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6.24 pm

Mr. Richard Spring (West Suffolk): I congratulate the Select Committee on producing such a well-rounded report that gets to the heart of this important issue. The report left no stone unturned; it looked comprehensively into the threat posed by the proliferation of nuclear, biological and chemical weapons and at the ways in which that threat could be countered; it looked into the major treaties and conventions, controls and agreements; and it looked into some new initiatives that are meant to counter the threat.

Hon. Members will inevitably have different views on aspects of the report. I recognise the refreshing honesty of the hon. Members for Greenock and Inverclyde (Dr. Godman) and for Nottingham, South (Mr. Simpson), and the genuinely held views of the hon. Member for Aberdeen, North (Mr. Savidge).

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No one can doubt the thoroughness with which the Select Committee approached these complex subjects. I therefore warmly applaud its work and especially that of its distinguished Chairman, the right hon. Member for Swansea, East (Mr. Anderson).

The speeches this afternoon have been universally thoughtful and reflect original thinking. We agree with many of the Committee's recommendations--for example, on the need to play an active role in international efforts to curb the proliferation of small arms. However, in the short time available I should like to focus my remarks on the broad issues of weapons proliferation and ballistic missile defence, especially in view of recent important developments--most notably, the new Administration in Washington.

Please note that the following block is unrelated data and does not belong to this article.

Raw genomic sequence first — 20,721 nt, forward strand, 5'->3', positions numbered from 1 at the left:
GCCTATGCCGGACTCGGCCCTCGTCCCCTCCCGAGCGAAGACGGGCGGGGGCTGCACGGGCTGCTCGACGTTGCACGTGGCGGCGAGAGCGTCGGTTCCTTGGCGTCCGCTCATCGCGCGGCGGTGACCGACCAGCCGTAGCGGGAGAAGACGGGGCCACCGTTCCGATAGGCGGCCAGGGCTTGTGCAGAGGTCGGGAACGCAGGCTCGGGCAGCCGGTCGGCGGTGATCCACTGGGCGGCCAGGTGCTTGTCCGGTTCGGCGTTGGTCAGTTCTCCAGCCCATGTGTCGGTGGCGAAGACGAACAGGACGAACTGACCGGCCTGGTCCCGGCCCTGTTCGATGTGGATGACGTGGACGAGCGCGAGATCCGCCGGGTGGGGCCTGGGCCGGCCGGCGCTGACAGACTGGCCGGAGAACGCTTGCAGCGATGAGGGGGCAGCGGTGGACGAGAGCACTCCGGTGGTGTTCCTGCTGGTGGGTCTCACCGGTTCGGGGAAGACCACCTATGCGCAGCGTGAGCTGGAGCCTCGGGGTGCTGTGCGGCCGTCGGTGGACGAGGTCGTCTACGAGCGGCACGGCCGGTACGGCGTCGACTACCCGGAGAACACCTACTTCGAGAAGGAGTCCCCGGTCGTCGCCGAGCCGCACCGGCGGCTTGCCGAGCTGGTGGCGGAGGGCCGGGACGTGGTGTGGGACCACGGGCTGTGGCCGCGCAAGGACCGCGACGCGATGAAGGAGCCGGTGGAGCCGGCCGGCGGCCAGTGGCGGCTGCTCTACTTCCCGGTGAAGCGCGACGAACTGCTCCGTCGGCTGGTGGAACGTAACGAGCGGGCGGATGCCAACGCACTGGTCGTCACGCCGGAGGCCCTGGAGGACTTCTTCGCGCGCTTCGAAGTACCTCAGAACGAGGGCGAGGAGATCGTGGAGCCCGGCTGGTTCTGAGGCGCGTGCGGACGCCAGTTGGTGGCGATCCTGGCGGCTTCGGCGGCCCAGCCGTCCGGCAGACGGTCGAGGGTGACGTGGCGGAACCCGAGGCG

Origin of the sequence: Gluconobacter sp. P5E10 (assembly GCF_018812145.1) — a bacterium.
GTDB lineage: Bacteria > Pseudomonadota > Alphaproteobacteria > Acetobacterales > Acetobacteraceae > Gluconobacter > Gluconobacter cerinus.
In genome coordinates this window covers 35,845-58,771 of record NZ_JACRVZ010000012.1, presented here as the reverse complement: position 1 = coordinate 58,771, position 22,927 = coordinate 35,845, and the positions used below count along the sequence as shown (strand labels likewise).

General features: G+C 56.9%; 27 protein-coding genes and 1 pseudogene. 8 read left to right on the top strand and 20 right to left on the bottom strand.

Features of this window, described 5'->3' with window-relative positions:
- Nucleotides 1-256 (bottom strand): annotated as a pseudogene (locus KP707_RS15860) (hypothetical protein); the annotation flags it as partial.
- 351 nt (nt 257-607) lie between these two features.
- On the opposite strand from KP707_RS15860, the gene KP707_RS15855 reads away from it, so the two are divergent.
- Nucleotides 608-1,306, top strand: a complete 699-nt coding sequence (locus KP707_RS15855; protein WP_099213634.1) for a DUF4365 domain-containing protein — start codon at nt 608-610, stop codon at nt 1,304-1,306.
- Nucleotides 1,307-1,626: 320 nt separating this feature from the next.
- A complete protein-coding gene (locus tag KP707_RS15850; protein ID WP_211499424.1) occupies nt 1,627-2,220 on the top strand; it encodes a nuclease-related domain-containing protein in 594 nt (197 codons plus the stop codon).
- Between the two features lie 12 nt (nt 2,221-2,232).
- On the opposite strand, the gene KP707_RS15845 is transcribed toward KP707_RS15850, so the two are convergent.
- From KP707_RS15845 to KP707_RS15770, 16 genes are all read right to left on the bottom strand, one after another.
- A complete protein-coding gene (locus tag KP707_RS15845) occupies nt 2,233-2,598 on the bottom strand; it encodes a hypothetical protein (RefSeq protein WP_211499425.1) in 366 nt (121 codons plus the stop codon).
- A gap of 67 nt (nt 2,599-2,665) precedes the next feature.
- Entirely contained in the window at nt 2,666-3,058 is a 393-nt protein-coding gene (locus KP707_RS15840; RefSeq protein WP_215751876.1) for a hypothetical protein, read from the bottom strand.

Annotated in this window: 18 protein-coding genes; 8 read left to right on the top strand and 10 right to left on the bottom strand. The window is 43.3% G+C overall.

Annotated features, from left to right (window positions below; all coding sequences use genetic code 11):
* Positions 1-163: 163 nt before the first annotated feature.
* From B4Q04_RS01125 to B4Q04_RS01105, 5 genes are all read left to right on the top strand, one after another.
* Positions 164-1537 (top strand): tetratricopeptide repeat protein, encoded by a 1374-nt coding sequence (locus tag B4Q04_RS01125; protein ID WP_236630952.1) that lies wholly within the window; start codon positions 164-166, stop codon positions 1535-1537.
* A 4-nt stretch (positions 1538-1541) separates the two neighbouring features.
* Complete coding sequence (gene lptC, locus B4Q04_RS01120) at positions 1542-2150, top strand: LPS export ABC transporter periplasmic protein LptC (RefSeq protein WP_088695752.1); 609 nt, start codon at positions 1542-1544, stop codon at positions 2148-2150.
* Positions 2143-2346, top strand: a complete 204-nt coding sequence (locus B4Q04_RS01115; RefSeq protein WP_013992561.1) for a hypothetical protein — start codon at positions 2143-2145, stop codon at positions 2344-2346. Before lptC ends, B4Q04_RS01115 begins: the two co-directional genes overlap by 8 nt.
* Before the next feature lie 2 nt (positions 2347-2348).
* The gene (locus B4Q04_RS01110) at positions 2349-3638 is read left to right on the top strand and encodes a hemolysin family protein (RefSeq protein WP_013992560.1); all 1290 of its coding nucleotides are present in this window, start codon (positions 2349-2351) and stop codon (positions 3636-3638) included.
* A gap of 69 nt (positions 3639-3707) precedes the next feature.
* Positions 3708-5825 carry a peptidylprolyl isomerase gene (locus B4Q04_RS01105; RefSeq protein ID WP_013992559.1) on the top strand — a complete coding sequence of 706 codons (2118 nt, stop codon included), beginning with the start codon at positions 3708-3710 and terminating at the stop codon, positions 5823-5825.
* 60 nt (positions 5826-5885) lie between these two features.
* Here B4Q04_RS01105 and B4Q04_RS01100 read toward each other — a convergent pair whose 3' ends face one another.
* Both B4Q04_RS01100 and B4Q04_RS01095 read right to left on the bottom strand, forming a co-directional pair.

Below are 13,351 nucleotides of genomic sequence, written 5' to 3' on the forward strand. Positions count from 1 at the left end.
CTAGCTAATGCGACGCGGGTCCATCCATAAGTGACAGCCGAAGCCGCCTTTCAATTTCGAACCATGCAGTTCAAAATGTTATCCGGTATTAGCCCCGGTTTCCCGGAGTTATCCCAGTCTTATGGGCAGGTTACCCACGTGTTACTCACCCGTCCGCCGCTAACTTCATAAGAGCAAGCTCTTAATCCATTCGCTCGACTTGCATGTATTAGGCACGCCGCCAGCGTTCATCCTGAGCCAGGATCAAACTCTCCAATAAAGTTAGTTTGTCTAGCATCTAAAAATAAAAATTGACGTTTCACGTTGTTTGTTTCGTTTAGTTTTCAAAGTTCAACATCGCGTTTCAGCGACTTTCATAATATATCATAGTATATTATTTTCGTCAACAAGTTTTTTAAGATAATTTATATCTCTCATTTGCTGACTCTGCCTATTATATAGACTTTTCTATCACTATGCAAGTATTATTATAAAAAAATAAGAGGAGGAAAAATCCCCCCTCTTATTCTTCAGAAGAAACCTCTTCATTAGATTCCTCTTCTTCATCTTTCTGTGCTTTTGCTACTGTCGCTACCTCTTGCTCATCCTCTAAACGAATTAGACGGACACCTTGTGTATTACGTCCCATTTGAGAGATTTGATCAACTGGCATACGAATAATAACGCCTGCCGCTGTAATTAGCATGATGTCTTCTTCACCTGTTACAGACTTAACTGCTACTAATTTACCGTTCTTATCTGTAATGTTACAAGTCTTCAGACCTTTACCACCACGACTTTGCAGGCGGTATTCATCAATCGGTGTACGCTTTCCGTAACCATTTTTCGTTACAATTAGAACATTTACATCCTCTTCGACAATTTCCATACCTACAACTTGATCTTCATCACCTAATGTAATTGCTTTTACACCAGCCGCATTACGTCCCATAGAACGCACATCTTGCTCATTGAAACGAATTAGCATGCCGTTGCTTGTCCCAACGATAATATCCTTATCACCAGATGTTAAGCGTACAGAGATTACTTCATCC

Such a debate is not new. More than a decade ago, when talking about the need to counter the emerging threat of the proliferation of weapons of mass destruction and the means to deliver them, former United States Senator Sam Nunn said:

So what are the facts? The Select Committee notes scepticism in some quarters about the extent of the threat posed by the possible acquisition of weapons of mass destruction by so-called rogue states.

Overall, I agree with the view of the right hon. and learned Member for North-East Fife (Mr. Campbell) that the threat of global nuclear war is now smaller than in the past. I certainly recognise that various treaties have played an important role in that, as the hon. Member for Milton Keynes, South-West (Dr. Starkey) said. Nevertheless, it remains the case that the United States Defence Department has estimated that at least 30 countries now possess, or are in the process of acquiring and developing, capabilities to inflict mass casualties and destruction, using nuclear, biological and chemical weapons, or the means to deliver them.

The Select Committee notes some of the possible threats. Despite improvements on the Korean peninsula, to which the right hon. Member for Swansea, East referred, and irrespective of whether we label North Korea a rogue state or merely a state of concern, it is believed that the country has been building and selling long-range missiles, has chemical and biological warfare capabilities and may have diverted fissile material from nuclear weaponry.